It was very difficult for his brothers. Sometimes they make a mistake and call one another Ahmed, because they are so familiar with his name. At first they couldn’t enter his room. At night they would dream about him, and wake up in the morning to tell their father that they had seen Ahmed and he was happy.
Now that time has passed they have gotten used to the idea of his death, but they keep his pictures on the walls of their room and on the computer. If you go to his house, you feel as if Ahmed is still present. He was very dear to them.
At the funeral, I told the people that Ahmed’s blood planted the seeds for thousands of people to follow in his footsteps, and more than a year and a half later, this has been proven. Four more have died since, because they decided to follow in his footsteps.
Killing Ahmed did not suppress our demonstrations, it made our demonstrations stronger. The Israeli army soon realized that the murder of Ahmed was a very basic mistake in Nilin.
The second martyr, Yousif Amira, was from the same neighborhood as Ahmed, and on the morning of Ahmed’s funeral he asked the people, “If I am martyred, will you make a huge funeral for me as you did for Ahmed?” That same day he was killed near the entrance of Nilin. He spent three days brain-dead, and then died. We accomplished his wish of a huge funeral, with sweets thrown from rooftops as his body was carried through the streets.
The blood of Ahmed has aroused a patriotic passion in Nilin and awareness that the wall is illegal and we must resist it. I believe that the killing of Ahmed will be the start of our victory in Nilin.
Almost 18 months after his death, the wall in Nilin is now complete. According to the Israeli military’s plans, it was supposed to be completed within six months, but we succeeded in delaying construction for another six. In the past we could get to the bulldozers that were digging on our land and stand in front of them. Sometimes we would get them to move back, sometimes the guys from the villages would break the bulldozers with stones and stop work for a long time.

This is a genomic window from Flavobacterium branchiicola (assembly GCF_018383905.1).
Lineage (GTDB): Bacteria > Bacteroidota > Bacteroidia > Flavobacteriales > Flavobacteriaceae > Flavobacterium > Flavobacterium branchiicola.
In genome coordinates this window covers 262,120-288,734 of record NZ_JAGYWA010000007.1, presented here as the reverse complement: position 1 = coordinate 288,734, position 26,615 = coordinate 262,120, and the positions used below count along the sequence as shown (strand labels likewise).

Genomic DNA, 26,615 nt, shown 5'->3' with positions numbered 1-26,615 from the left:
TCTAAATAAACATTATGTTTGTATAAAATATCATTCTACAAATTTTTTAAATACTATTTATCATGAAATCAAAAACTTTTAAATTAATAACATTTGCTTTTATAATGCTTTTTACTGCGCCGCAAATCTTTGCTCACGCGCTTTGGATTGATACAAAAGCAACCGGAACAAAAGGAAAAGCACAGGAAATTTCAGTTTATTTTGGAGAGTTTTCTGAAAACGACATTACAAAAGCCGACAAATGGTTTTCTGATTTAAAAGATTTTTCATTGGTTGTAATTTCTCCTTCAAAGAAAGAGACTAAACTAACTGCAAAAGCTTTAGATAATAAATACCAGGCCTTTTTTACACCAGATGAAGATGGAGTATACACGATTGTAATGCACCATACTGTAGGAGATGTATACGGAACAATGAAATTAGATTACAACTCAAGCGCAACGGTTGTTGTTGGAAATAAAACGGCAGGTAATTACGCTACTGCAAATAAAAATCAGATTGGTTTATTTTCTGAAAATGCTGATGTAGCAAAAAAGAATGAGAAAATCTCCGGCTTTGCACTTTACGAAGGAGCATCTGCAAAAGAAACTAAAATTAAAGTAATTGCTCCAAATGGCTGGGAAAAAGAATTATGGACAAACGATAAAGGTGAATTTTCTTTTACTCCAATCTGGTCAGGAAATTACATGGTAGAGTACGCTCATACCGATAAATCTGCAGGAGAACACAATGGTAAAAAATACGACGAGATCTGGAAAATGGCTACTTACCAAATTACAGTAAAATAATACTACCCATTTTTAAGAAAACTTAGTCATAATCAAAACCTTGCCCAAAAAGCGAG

At first the wall was built as a mesh and barbed wire fence, but they soon realized that it was useless. Here in Nilin, we have a practical way of resisting the wall, so we would reach the fence and cut it in many parts every Friday. So, after the killing of Akil Srour in June of this year, the fifth person to be killed during our nonviolent demonstrations, the army decided that they would stop invading the town as they had done in the past. Before, we would find the soldiers waiting for us in the trees 300 to 400 meters away from the wall, just to stop us from getting there. Instead, they decided to change the wall from a fence to concrete blocks. Nilin became the first village in the West Bank to have these concrete blocks — the concrete version of the wall was previously built in the main population centers, but never before in a village.
Despite this, we managed to damage the concrete wall twice. The army was in a state of shock. What is happening here is unnatural. The people of Nilin are not ordinary, and that is because of the high price we have paid for our resistance, and the suffering we have seen. It is the Israeli army’s aggression, and Israeli crimes, that makes the people more united and more determined to resist.
Now, they have tied all the concrete blocks together with a huge strip of iron and massive screws … again, this is the first place this has happened. They don’t want us to pull the wall down again, but I am sure the people are going to discover many miracles here. We will invent a way to damage the wall again.
Our hope is that the model of nonviolent resistance practiced here in Nilin can spread across Palestine. At the moment, we feel the massive presence of soldiers in Nilin, but if other villages and towns were having one demonstration per week, the number of soldiers would be distributed. The army would be in a state of confusion. We Palestinians have come to the conclusion that the Israeli government does not want peace, so it is time for us to put an end to this occupation.
Jody McIntyre is a journalist from the United Kingdom, currently living in the occupied West Bank village of Bilin. Jody has cerebral palsy, and travels in a wheelchair. He writes a blog for Ctrl.Alt.Shift, entitled “Life on Wheels,” which can be found at www.ctrlaltshift.co.uk. He can be reached at jody.mcintyre AT gmail DOT com.